Mercedes-Benz's Michael Hafner talks hands-off driving and semi-autonomy
Mercedes-Benz's Michael Hafner talks hands-off driving and semi-autonomy
15:55

Mercedes-Benz's Michael Hafner talks hands-off driving and semi-autonomy

Car Industry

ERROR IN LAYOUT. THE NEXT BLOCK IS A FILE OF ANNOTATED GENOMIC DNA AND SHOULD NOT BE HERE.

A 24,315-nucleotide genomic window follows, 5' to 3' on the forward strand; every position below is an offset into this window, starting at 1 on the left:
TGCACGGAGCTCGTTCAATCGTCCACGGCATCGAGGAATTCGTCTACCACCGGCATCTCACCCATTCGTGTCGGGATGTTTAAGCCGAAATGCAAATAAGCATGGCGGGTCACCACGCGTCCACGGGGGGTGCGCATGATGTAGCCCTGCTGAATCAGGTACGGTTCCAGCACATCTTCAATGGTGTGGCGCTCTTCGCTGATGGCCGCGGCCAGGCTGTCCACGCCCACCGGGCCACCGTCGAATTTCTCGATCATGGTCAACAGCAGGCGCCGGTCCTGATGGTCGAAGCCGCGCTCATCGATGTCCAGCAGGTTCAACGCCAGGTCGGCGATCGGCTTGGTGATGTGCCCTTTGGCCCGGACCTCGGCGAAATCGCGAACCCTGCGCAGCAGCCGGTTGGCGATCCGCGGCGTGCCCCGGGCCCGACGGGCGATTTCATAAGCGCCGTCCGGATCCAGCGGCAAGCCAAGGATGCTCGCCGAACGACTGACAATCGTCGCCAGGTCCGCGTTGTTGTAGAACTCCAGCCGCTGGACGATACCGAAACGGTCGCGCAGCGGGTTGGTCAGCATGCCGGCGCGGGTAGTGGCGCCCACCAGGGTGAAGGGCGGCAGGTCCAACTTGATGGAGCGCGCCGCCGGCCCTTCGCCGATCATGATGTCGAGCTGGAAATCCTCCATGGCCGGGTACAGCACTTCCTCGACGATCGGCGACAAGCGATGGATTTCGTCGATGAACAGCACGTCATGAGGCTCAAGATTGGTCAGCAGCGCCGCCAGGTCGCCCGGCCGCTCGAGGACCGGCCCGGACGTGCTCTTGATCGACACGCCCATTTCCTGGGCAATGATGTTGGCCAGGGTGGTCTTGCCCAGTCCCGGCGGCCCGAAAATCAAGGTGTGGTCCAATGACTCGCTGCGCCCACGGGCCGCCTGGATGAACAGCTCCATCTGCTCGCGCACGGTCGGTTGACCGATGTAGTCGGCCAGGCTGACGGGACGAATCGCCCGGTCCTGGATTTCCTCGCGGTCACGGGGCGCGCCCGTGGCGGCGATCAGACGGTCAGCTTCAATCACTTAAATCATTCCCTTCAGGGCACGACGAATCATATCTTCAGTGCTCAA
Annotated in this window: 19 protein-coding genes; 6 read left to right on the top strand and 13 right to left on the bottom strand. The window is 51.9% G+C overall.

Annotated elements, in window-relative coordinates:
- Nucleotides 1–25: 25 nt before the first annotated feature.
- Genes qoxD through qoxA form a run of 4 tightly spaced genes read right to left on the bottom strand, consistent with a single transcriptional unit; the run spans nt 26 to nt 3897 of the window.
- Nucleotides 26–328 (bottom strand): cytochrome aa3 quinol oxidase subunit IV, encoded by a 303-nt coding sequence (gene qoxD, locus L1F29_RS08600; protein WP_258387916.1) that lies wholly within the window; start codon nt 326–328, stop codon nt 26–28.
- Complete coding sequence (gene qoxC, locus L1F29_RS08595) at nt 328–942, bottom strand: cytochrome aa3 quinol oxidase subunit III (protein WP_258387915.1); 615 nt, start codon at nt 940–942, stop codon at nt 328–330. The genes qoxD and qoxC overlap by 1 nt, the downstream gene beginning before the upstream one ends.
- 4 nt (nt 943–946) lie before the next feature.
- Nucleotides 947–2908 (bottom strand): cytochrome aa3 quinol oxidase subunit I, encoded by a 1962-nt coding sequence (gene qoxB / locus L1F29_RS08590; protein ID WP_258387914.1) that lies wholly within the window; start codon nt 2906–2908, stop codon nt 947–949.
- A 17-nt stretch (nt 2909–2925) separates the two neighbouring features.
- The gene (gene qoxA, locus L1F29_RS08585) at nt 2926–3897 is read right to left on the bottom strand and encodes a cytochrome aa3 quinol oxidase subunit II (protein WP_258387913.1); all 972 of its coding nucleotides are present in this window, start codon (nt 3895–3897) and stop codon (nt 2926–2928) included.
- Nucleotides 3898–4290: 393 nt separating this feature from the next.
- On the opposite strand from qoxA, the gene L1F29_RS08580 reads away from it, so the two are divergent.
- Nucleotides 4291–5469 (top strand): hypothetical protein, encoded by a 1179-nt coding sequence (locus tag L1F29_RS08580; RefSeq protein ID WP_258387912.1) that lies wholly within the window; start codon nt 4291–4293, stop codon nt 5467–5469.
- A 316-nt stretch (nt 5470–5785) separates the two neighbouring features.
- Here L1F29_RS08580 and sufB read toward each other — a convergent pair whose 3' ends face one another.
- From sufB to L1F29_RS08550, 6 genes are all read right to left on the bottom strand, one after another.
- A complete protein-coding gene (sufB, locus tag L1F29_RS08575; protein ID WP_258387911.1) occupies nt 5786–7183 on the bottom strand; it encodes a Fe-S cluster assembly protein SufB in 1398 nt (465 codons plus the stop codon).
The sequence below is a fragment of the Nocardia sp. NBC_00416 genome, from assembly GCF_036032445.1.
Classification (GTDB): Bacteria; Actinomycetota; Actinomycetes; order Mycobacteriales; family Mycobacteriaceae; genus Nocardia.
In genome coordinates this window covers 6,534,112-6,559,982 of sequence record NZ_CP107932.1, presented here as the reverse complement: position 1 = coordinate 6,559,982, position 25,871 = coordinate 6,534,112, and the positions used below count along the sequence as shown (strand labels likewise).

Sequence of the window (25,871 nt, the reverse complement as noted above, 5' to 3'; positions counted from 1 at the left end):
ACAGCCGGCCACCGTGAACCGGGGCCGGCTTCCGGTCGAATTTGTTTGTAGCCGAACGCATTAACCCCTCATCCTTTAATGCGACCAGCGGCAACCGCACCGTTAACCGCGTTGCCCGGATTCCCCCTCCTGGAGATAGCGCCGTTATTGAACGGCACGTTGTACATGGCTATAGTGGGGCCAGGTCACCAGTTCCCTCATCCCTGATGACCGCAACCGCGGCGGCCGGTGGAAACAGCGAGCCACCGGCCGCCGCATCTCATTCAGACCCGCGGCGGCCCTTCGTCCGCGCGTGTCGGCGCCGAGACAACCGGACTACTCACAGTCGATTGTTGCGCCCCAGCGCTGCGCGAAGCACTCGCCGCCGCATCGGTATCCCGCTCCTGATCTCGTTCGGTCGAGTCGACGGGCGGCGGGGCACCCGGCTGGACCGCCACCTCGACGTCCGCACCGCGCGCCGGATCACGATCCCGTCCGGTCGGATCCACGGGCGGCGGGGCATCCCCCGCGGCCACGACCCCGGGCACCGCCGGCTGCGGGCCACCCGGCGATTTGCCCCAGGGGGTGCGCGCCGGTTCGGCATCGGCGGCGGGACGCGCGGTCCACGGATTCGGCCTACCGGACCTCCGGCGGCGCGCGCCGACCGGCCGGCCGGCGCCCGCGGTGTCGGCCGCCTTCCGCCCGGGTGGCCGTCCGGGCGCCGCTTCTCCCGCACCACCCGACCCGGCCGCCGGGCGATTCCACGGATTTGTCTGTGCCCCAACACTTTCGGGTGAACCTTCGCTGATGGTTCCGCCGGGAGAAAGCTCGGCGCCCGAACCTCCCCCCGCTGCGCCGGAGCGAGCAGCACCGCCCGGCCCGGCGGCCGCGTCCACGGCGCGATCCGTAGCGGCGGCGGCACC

[MUSIC] Tim Stevens is the Editor and Chief. I'm Brian Cooley, Editor at Large. And joining us now is Doctor Michael Hoftner who's the director of driver assistance systems and active safety at Mercedes. That covers quite a bunch of interesting stuff. Absolutely, a lot of interesting stuff. Now we've been talking about the e class a lot as one of the major cars here unveiled at the show. A lot of interesting technology in that car. Can you walk us through the autonomous functions in that car? You know in what situations does it work, how fast can you go, and how long can you take your hands off the wheel for? Yeah, we have introduced the driver system [INAUDIBLE] last in this vehicle and brought the whole automobile to the next level. It's still semi automated. This is due to regulations, and also to some technology that needs to be further developed. We have introduced the drive pilot, which is capable of helping to keep the distance, to steering, to detect speed limits, and automatically take them in your speed and cruise control. So you get a lot of comfort and support in your driving. So the car will automatically just [UNKNOWN] based on speed limits, based on distance from other cars, and stay within the lane, right? Exactly, so if you turn the system on, the car brakes and accelerates on its own. It keeps the speed, it helps steering, we even were able to introduce a lane-change functionality that supports you in changing lanes on specific roads. Now, there have been cars already that have had, including many of yours, that have had active lane-keep assist. But if you take your hands off the wheel they quickly warn you to get back on the wheel. What's the behavioral programming Of this new system. Is it going to allow me to keep my hands off the wheel for some duration? For some duration is correct wording. We are not allowed, regulatory-wise that the customer has to put the hands off the wheel for a long time. So we need to remind The driver from time to time to keep his hands back on the steering wheel and the eyes on the road. But we have an intelligence [UNKNOWN] detection that kind of looks from what the road is. If it's very straight, we allow a little longer. And that keeps you up to 30 second or a minute of time until you are still reminded and really have to go back on driving otherwise you would have an emergency [INAUDIBLE] Is that something that you can disable? I know Tesla has a little check box that you can actually turn that off entirely if you want to. No, I'm totally not allowed to disable the [UNKNOWN] even if many [UNKNOWN] would love it but there's something behind this and that is send [UNKNOWN] in to drive up [UNKNOWN] control. Right. [UNKNOWN] can run in 99 [UNKNOWN] something percent of the driving very accurately. But at the very moment that there is something, I think the driver needs to be able to take over control. And there is where the biggest discussion is going on that I hear around autonomous driving, Doctor Hoftner, is the relationship over the next what, over ten years of semi autonomous when the car will at some times need to throw it back to us. Assume that we're engaged and ready to take that role, that is a treacherous area, going forward. How are you gonna work that out that you're gonna give me fair notice that I have to get involved, because I assume, it's going to be at a time when there's something urgent about to happen, not something routine. And what we need to do in order to do the next step is that we really assure that the car is able to drive by it's own for a time, and we probably will start to have the highly automated functions on specific roads only. So where we really are sure that we know everything that the maps are accurate, that the sensors see enough Or even [INAUDIBLE] connected with the backend server. So we will know for a time, that we can load the driver to go out of the loop for some time. And that he is also allowed some time, a few seconds, before he really needs to go back. We will not ask, [INAUDIBLE] driving, but we will introduce later the driver to Be responsive again within a millisecond. And will the car rely on any sensors to detect the awareness of the driver, whether it be heart rate or simply to see if they're looking at the road? We are planning to have some monitoring in a way that the driver is not falling asleep or something. So yes, because in a couple of seconds We want the driver to be able to take over if length merge, or if there is something if he wants to leave a specific road we [UNKNOWN] do such things from highway only. So, if you wanna leave the highway we would remind a while before leaving the highway that the drivers would take over control. So, That is done by the system on it, mm-hm. Let's turn now from the soft driving tech, we're fascinated by which is your new Car-to-X communication. The first series production car that has the ability talk to other entities in terms of a digital discussion of it's actual logistics and movement. What is the core of that, what have you built into the car? We thought it was about time to stop the [INAUDIBLE] problem and somebody now had to start really establishing the communication. What we do in this car is that the [INAUDIBLE] communication like over a telephone and smart phone. To our backend server. So information out of the car is sent via the communication module in our backend server, and the backend server aggregates and interprets the information, and give it back to other vehicles that need the information, like for example, if we detect icy roads, we send the information up with our radios And then other vehicles that would come to that location get a pre-warning that there are icy roads ahead. So this is not a formal implementation of the eight two dilemmas car to car standard that's being developed right now. It's not a direct car to car at the moment, that is going to be another step in the future With the current system there is a little latency but for many, many functionalities like icy roads or accidents, construction area, it makes a lot tense and you can do a lot good functionalities with the little latency. All right, so this 2017 E class car that were embedded radio, that is gathering road and condition information that they can determined Saying that up to a centralized Mercedes server that it share with other 2017 E class at this point. Exactly that's the way we start but we are open to include like other OEMs or even more vehicle sending up information. The more vehicles send up information The more you know about the roads, and the more vehicles can share and use that information. What do you want to see happen in terms of the regulatory fabric, whether it's for car to car communications, whether it's for rules about autonomy? I know car makers are pretty disturbed that in the United States we're going state by state with laws and regulations. I assume you'd rather see a single blanket Federal policy. Mm-hm. And is there, is it feasible to even look for a global set of regulations, or is that asking too much? It's still a big risk for all [UNKNOWN] to have worldwide regulations. But I know we have to live with what's happening, and internally we see a lot of support. From regulatory activities to really make autonomous driving possible. So it's not that we have to argue too much, it's a common thing. So there's no point to be unhappy about this It would of course be better if we we had something nationwide or worldwide, always been better because you don't have to develop different technologies. But for the moment we can live with the progress that's been done. And one area that we've seen different legislation internationally versus here has been in the ability to park your car without being in your car. BMW has that in the 7 series internationally Where you can get out of the car, take your remote control on your key fob, and steer the car into your parking garage effectively. The E-Class has this as well, but on BMW they had to disable it here in the United States. But, it sounds like the E-Class, you will be able to do that here in the US. Is there some questionable legality there, or is there any reason that you guys can do it but BMW can't do it? I don't know the exact reasons why [UNKNOWN] BMW did not introduce the system here. It's at the end all about your safety concept, probably. I mean, we are introducing our system with a smartphone communication, and make the driver always being active. So you don't have just to push something, but you need to do some specific extras in order to keep the car running, and have to observe what's happening. So probably it's about the overall concept that you have and whether or not that makes it regulatory feasible. I am [UNKNOWN] for the regulation that would not allow to do that. Interesting. What do you tell people that are skeptical about self-driving? There are many responses we get from users. They tell tend to fall in three buckets. One, I'm a good driver, we all think 2. I like to drive, and 3. I don't trust computers. Those are three pushbacks we get from a lot of consumers. Especially mainstream people who are not technology-forward. How do you think your company will address those three areas of, I guess, fear and doubt? I think all the three opinions are fair to have. Our answer is You know, it's just a proposal, an offer that we make with automated driving. All the cars that will offer you automated driving can manually be steered, too. So there is no need that you have to use it. You can always drive by yourself if you like. And want to do so. And going forward, what's the balance going to be, when we're talking about improving the safety of a Mercedes Benz, what's the balance between active safety and ultimately trying to, you know, providing more air bags, providing safety systems within the car versus more autonomous functionality to avoid accidents, which is gonna have the biggest gains when it comes to actually reducing fatalities and reducing injuries on the road? The safety functions that we've introduced, they're always active in the background. They continue to have the biggest impact as driving gets more and more safe. And we'll continue to push, and move forward with those active safety systems. And they are also our basis to run cars autonomously. There is no question, nobody wants to have an accident with autonomous driving. And we put a lot of effort that this can be achieved also. It seems as though with the passive systems like air bags, and, or with the anti lock brakes and stability control, we seemed to have hit a floor, and have pushed accidents, at least in the United States, we pushed accidents down about as far as we can, in terms of annual rate. We're in the low 30,000's fatality per year, and have been there for a few years. Is the only breakthrough left going to be semi-autonomy and advanced driver assists? At least the one with the most effect to gain in the next couple of years. We have introduced our automatic emergency braking systems in the serious in the US and Europe. And we see a big gain if the car automatically brakes. So there's so still more accidents that we can avoid. And the more safety functionality you put into your cars, like for example, we have introduced now an innovative steering system that supports your maneuver if you wanna avoid an accident with some pedestrian. Yeah. That you don't over steer or under steer. Yes, yes. And there are still a few ideas left, or many ideas left, of every [UNKNOWN] that can optimize safety functionalities in vehicles. And on that basis, we can then also start automated driving. And presumably that then means that things like insurance rates are gonna go down as well. Can you give me your thought on Questions about liability and what the future holds there when we're talking about an autonomous car crashing into another autonomous car or a non-autonomous car crashing into an autonomous car? Well you have to design your system in a way that of course you have redundancy in your system. The system must be absolutely reliable if it run autonomously, no question about it. So that's why we will also have Of a sensor equipped in the car. Currently we do have stereo cameras and radars for automatic sighting. We will add probably LIDARs too. We will have detect localization algorithms that we exactly know where the car is. We have accurate maps, so we know a lot of what's happening around the car. And the sensor controller, needs to calculate, redundant, [INAUDIBLE]. Mm-hm. We have redundant sensors, can make decisions to [INAUDIBLE] or something, if one sensor isn't seeing accurately at, due to weather conditions or something. And also the algorithms run redundantly. So we really are sure that there is no error in the system. I was intrigued by remarks at CES by a counterpart of yours in the industry, Gill Pratt over at Toyota. He believes the biggest work that'll be done to convince buyers, regulators and insurers that autonomous or highly assistive car systems will work, is to expose how the cars make their decision Not just to show great results but to go to the black box in the middle that got there and expose that so everyone can see how they're doing what they do. What's your take on that? How useful that will be in this social journey we're taking? I would support him in saying that we need transparency in what the car does in the various specific situations. That will help, that we get a common and a social consensus on how we implement algorithms. So that's a fair way to go. Another way to gain confidence from the customers of course is that they start trying the systems. For example in traffic jams at low speeds. And they gain confidence by using it. The more you use it, the more confidence you gain. And I think that's helpful in order to Knowing, and getting to know the system, and then use it. Yeah, I don't know why the first time you tried adaptive cruise control- [INAUDIBLE] nerve racking. Didn't wanna trust it the first time. Mm-hm, especially when there's a car ahead of you slowing down- [LAUGH] [CROSSTALK] Okay, I've got my foot right on the brake, ready to go, just in case. But all of a sudden it's like, wow, it really works. And then all of a sudden you trust it. It's very, very nice. Yeah. What would you say would be the next step beyond where we are now? So we've seen speed limits increasing for these systems, you can now go faster on the highway in a semi-autonomous mode. What'll be the next logical step? Because it won't be an overnight jump from here to a [UNKNOWN] car. How do you think the system will take the next step from here? Yeah, the big next step that we wanna make is that we use more map data because we see that map data's also getting more and more accurate. Today we don't judge it to be good enough for [UNKNOWN]. If there's a roundabout in the middle, but there isn't one, or vice versa, the car would do stupid things then. So- [UNKNOWN] a bad thing? But also With [INAUDIBLE] technology [INAUDIBLE] can send up information, also, when they are running on [INAUDIBLE] so we really get knowledge and live data where the [INAUDIBLE] and if there is any changes in the streets. So we will gain accurate maps in the near future, that will allow us to take them as another input into our algorithms and have them even more sophisticated. And that's powered of course by the here consortium that recently finished the deal to collaborate on strong really excellent map data [BLANK_AUDIO] That was one reason, yeah. And as you add LIDAR to these cars and add more accurate sensors, that means these cars can effectively be building and rebuilding those maps as they're driving around. Or they can be scanning the terrain and beaming that data up to make sure that the map is updated instantly if anything changes. Exactly, yeah Pretty fascinating. Before you go, we always like to ask a personal question. What are you driving from the Mercedes lineup these days? Well I'm driving currently a fuelless shooting brake. A very nice car. See, we don't get that. No, it's one of those things you guys keep for yourself over in Europe. A shooting brake. That would be nice to have. That would be nice. All right. Well. Let them know, we want that in the US. Okay. [LAUGH] Okay. Regroup. All right, [LAUGH] very good. All right, Dr. Michael Hafner, he's in charge of autonomous driving and driver-assist, advanced technologies at Mercedes Benz. Thank you for joining us. You're very welcome.